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New poll from the Annenberg Public Policy Center show sharp decrease in Americans' trust of the Supreme Court.

Credit: Riley Guggenhime

The trust that Americans have in the United States Supreme Court has decreased sharply over the last decade, according to a new poll from the Annenberg Public Policy Center

Results found that 53% of Americans have "little” or “no trust” in how the court handles the best interests of the American people. The results also reflected growing perceptions that justices have recently become less impartial and more analogous to politicians, with rates increasing from 35% in 2019 to 50% this year. 

The Public Policy Center, which has polled Americans about the Court for over a decade and a half, conducted the survey two months after the overturning of the Roe v. Wade ruling. This year, a large chasm separated Democrats and Independents — with 21% and 38% court approval rates, respectively — from Republicans in the survey, who had a 68% approval rate.

91% of respondents said that the most essential quality of a judge was being “fair and impartial,” and 75% of those who felt the court has an ideological tilt said that it is detrimental to the government.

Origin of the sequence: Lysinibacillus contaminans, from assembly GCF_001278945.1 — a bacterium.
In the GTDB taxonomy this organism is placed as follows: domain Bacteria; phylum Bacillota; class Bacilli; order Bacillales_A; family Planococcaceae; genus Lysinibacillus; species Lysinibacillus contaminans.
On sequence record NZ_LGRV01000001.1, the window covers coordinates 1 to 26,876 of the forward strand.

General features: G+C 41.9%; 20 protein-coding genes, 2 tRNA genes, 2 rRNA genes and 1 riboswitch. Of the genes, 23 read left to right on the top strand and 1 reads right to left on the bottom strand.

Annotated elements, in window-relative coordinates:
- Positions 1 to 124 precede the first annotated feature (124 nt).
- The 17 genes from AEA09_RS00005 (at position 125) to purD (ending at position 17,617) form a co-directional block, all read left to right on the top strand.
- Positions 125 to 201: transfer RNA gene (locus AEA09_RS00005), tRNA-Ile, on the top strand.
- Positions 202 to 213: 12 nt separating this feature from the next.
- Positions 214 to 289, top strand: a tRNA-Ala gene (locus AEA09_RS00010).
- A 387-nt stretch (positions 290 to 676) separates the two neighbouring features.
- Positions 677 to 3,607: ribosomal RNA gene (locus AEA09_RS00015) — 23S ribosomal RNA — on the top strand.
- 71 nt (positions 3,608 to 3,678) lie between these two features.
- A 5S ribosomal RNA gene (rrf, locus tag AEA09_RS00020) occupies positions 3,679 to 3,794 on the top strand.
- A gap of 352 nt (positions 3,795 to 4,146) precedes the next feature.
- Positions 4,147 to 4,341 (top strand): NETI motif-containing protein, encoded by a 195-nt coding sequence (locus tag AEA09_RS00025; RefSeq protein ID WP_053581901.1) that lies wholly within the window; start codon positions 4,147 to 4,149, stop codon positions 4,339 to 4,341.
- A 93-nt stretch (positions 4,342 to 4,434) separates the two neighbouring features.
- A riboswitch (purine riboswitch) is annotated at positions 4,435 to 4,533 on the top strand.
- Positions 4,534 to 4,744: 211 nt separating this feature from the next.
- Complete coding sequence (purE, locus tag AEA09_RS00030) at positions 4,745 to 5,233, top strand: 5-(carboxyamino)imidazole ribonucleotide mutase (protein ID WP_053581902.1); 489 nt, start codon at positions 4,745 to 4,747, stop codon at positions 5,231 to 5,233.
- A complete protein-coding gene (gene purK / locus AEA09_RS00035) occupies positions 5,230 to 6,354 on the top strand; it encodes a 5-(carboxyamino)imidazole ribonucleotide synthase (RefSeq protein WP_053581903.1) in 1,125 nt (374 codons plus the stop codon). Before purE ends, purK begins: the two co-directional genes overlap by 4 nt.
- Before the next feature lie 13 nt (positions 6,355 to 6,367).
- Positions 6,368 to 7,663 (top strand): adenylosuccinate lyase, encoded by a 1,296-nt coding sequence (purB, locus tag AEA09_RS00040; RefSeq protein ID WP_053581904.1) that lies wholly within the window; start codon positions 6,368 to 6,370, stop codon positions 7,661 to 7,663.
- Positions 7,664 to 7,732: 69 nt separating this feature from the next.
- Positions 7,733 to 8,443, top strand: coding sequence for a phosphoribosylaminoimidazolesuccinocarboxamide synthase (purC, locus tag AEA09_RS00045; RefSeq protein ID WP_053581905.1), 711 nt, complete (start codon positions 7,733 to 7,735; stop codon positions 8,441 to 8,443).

However, the survey also found that more Americans are viewing the court as a politically biased institution. 36% of respondents said that they see the court as generally conservative — an increase of 17 points since 2019. 

Public Policy Director Director Kathleen Hall Jamieson said in a press release that this could have negative consequences for the judicial system.

“Whether the perceptions registered in our survey are justified or not, they are worrisome,” Jamieson said. “For the court to play its role in our system of government, it is important that it be perceived to be an independent branch that impartially and fairly bases its decisions on the Constitution, the law, and the facts of the case.”

In 2019, Supreme Court Chief Justice John G. Roberts also expressed concern about polarization and stated that the Supreme Court remains impartial. 

“When you live in a polarized environment, people tend to see everything in those terms,” Roberts said. “That’s not how we at the court function, and the results in our case do not suggest otherwise.”

The findings from the Public Policy Center are similar to results from other similar surveys. A Gallup poll found that 47% of Americans have a “great deal” or a “fair amount” of trust in the court — the lowest the number has been in more than five decades. The poll also reported a record-tying-low approval rating of 40% and a record-high disapproval rating of 58%.